I was definitely conscious of it. Representation is the most important thing. The more you see Latinas on the big screen or small screen the better. Being able to be someone young girls can look to and relate to and see themselves in is so important. It’s an honor. Since the beginning, I was very proud to be a part of this strong group of women.

Your role received some criticism in the last film for some of the stereotypical elements to your character. Does the film stray away from those types of jokes now?

In the second film, I saw her in the center of all these white girl problems. In this film, before we started shooting, I sat down with the director and talked to the producers and writers about it. I knew it was a risk that maybe I wasn’t going to get as many jokes, but I let them know that I wasn’t comfortable doing any of those [stereotypical] jokes. I think the longer you’re on the set, the more power you have. I was very grateful that everyone was as conscious of it as I was. [In “Pitch Perfect 3”], we wanted to make Flo a more natural and organic part of the group. We don’t have to point out their differences at every turn. I think you see that in this film. It’s a positive image that I want people to see of Latinos in Hollywood because that’s my reality.

Were there specific jokes in the script that you didn’t want to do or are you speaking more generally?

I’m speaking more generally. There was already evidence that [the production] had gone in a different direction. Also, we had already made those jokes, so we needed newer material. Flo is actually the one character that is the most together from the Bellas after college. That was very cool to see. So, as far as deportation [jokes] or “in my country” [jokes], we definitely had time to improvise and change those [jokes] if they were there. Flor is an entrepreneur in this movie. I thought that was a cool thing for the character – to represent the hard-working communities that I’m a part of.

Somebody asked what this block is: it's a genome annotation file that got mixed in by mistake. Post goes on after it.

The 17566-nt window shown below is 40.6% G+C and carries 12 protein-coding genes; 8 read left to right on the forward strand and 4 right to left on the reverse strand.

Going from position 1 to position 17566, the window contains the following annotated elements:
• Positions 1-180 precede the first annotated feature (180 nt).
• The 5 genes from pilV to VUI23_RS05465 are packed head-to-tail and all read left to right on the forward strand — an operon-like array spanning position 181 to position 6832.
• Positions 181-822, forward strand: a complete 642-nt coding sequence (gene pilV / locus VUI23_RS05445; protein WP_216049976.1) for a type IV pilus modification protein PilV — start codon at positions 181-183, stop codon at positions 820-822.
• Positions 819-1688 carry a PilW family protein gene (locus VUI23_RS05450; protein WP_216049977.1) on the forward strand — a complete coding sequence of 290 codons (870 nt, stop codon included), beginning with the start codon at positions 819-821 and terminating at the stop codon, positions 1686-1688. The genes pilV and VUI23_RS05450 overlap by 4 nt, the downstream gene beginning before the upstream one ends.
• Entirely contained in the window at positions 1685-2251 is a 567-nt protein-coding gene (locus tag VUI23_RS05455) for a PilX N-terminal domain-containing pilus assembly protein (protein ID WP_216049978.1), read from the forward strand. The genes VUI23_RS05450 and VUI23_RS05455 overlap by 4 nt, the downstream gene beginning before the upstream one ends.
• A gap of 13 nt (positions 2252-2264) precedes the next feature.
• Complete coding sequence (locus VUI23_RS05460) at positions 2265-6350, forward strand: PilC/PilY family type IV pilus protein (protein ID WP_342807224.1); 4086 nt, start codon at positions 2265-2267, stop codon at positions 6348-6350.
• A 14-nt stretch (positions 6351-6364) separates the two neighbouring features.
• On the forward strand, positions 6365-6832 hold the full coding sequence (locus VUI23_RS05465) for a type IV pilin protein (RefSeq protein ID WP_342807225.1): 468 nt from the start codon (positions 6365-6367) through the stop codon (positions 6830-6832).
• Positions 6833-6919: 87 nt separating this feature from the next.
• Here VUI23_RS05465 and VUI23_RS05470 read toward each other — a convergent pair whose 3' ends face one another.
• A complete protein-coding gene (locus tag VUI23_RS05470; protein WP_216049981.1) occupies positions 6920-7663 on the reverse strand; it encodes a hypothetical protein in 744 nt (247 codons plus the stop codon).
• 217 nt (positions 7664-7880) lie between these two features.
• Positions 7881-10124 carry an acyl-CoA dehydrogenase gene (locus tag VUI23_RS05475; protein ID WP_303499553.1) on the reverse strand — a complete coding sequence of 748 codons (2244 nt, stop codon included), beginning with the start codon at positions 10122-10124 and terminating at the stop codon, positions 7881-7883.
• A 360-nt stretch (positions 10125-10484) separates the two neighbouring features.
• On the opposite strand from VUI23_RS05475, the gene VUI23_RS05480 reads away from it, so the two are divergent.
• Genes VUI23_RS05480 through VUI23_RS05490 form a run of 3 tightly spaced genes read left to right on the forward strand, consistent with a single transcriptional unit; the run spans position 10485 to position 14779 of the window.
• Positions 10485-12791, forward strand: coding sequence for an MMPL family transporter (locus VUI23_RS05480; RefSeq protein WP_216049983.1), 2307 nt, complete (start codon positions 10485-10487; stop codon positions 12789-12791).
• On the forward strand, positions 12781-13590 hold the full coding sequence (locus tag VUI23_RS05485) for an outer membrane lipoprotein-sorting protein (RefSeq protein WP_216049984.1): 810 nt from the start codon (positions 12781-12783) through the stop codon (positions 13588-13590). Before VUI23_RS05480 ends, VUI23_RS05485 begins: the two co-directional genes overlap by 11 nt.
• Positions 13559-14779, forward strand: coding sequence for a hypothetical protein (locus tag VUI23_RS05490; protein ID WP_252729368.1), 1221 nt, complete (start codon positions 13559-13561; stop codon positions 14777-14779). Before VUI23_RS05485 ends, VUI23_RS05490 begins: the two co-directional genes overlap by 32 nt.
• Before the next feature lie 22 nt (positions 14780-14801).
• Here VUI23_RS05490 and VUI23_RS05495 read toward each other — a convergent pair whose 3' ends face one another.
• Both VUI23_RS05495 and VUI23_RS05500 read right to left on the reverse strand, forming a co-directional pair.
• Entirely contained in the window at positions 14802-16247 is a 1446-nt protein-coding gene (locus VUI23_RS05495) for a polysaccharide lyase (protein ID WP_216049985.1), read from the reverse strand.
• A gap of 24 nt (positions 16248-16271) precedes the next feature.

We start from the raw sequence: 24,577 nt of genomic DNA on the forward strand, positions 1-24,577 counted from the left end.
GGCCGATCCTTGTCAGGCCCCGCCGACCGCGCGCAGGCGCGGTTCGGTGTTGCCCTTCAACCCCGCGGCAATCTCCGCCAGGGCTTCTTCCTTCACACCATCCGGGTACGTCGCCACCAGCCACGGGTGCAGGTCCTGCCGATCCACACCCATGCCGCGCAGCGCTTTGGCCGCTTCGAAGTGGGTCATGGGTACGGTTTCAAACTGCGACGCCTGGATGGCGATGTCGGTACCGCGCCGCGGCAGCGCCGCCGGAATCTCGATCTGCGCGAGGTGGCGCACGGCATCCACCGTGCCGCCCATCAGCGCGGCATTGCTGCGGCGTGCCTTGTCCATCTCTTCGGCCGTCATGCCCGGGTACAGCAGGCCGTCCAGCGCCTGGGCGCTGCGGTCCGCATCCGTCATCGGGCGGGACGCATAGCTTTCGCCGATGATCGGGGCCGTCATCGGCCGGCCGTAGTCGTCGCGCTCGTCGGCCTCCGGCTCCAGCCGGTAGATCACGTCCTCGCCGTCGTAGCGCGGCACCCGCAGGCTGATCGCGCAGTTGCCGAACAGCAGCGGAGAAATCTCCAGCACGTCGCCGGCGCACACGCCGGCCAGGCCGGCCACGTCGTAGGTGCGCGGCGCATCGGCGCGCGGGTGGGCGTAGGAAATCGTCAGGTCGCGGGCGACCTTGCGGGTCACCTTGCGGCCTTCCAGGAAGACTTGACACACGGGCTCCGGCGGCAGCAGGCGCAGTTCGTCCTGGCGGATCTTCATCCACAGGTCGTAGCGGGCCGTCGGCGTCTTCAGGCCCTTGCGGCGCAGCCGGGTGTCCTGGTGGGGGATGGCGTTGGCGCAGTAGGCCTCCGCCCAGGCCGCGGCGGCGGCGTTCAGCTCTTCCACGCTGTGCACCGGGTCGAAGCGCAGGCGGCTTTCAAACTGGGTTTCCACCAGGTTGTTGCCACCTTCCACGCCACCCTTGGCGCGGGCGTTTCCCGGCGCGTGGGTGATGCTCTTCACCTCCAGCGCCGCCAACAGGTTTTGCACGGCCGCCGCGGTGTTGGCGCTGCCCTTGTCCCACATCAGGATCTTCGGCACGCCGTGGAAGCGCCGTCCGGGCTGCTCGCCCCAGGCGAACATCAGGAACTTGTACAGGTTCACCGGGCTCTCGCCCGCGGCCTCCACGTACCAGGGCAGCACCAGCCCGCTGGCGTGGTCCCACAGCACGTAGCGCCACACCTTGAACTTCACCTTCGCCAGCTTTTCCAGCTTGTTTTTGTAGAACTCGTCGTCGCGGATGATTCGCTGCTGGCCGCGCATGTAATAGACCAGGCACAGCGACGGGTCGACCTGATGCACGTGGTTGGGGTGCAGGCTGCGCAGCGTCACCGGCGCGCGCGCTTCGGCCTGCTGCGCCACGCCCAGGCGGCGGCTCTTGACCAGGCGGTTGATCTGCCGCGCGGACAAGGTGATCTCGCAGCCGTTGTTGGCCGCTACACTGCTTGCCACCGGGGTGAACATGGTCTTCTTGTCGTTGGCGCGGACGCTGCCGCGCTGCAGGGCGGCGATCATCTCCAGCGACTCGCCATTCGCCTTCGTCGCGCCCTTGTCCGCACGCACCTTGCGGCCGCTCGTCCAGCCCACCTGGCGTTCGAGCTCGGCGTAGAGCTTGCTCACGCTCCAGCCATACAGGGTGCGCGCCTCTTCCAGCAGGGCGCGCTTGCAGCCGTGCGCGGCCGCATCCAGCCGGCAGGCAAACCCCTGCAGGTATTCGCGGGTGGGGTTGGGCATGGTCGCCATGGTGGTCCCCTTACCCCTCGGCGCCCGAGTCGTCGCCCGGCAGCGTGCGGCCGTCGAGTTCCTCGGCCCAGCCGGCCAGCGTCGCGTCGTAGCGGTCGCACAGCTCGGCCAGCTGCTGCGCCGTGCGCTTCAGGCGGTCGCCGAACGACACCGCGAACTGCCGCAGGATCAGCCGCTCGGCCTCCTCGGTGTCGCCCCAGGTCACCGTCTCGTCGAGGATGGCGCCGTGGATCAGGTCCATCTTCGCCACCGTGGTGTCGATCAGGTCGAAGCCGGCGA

See she that you also have a solo on the soundtrack.

I sing “Feliz Navidad!” It was so fun. I do it a cappella. I was trying to get them to singing a Spanish song in the movie. But we do have a Spanish song on the soundtrack, so that’s really cool. I also get to sing a lot more in [“Pitch Perfect 3”] than I did in the second film. On the soundtrack, you can hear me sing a lot more, too, which is awesome. I sang most of the bass line in the second movie, but I got more singing parts in this one.

I saw some video of you and cast members running around to the song “Danger Zone” in front of some military airplanes. Do you have a pitch to get cast in the upcoming “Top Gun” sequel?

We were just at a military base doing “The Today Show.” I just posted a video of me walking in slow motion in front of a helicopter. It’s pretty legit. I think I should at least be considered [for the “Top Gun” sequel]. I think Tom Cruise’s character (Maverick) should’ve fallen in love with a Latina and had a daughter who is trying to get into flight school. I’m as reckless as he was. Then my dad has to be my Goose up in the air at one point, but not die. Doesn’t that sound like a great film?!